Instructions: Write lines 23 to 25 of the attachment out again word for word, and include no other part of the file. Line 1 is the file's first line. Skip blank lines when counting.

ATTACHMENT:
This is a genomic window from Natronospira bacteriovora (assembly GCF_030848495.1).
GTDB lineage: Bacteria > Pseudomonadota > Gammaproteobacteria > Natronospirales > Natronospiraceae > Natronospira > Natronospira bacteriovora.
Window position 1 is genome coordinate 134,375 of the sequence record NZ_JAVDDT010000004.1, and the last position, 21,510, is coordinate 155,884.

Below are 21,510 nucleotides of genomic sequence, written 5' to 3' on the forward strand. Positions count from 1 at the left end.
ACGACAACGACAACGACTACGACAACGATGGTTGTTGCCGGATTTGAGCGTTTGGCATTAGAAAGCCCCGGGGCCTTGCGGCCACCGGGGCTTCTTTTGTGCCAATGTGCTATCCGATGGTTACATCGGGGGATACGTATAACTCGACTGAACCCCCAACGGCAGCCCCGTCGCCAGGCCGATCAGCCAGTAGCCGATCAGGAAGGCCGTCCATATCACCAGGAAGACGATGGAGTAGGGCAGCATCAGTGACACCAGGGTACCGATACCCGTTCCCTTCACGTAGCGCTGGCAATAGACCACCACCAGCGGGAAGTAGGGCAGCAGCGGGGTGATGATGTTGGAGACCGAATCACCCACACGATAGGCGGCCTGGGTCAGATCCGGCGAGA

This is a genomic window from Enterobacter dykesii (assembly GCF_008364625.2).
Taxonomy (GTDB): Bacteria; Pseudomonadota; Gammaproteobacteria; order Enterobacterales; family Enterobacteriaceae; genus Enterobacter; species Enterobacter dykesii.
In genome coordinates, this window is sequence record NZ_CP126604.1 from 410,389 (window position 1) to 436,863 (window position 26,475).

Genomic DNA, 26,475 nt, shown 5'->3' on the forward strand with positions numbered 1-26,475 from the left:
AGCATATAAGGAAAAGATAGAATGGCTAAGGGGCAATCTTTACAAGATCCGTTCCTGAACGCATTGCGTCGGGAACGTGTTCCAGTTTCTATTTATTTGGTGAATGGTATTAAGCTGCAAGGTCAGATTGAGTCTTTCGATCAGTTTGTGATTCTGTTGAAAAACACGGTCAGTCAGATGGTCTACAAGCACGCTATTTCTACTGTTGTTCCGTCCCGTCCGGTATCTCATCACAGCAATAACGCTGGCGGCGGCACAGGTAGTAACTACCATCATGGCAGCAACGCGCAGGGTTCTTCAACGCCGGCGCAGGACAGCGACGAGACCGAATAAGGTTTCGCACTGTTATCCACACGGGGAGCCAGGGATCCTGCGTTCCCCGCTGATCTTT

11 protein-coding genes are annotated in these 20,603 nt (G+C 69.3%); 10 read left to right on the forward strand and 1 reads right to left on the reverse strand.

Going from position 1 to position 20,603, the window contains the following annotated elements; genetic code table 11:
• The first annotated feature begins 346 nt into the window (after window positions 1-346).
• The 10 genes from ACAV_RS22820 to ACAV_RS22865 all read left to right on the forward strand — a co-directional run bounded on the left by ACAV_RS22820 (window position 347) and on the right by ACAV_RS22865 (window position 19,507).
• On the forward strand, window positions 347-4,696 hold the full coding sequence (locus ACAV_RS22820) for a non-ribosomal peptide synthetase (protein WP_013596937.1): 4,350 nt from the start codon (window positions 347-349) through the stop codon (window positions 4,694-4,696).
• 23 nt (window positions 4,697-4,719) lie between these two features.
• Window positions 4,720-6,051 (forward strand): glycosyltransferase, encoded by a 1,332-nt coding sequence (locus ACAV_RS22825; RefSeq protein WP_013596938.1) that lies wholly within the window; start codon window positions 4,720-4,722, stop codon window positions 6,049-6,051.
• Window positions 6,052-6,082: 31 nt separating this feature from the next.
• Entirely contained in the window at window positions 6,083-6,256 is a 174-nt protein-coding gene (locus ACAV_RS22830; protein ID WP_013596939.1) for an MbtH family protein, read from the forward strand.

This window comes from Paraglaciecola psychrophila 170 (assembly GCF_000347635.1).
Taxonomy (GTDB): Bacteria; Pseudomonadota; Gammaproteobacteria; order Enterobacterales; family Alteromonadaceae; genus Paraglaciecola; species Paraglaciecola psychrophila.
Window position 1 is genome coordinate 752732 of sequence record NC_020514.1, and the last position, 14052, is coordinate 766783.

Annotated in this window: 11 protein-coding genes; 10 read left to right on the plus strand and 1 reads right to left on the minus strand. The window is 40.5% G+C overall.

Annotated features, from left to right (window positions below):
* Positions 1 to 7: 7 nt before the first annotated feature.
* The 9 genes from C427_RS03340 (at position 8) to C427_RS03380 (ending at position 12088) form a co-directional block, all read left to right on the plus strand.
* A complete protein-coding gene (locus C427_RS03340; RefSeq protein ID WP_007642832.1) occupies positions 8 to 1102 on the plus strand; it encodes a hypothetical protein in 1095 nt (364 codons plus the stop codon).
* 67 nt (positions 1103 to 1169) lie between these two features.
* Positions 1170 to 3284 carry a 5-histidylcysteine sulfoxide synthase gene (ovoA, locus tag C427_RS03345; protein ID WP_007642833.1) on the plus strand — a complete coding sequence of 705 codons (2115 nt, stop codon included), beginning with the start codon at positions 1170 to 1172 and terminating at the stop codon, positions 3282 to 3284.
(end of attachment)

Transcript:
Annotated in this window: 11 protein-coding genes; 10 read left to right on the plus strand and 1 reads right to left on the minus strand. The window is 40.5% G+C overall.

Annotated features, from left to right (window positions below):
* Positions 1 to 7: 7 nt before the first annotated feature.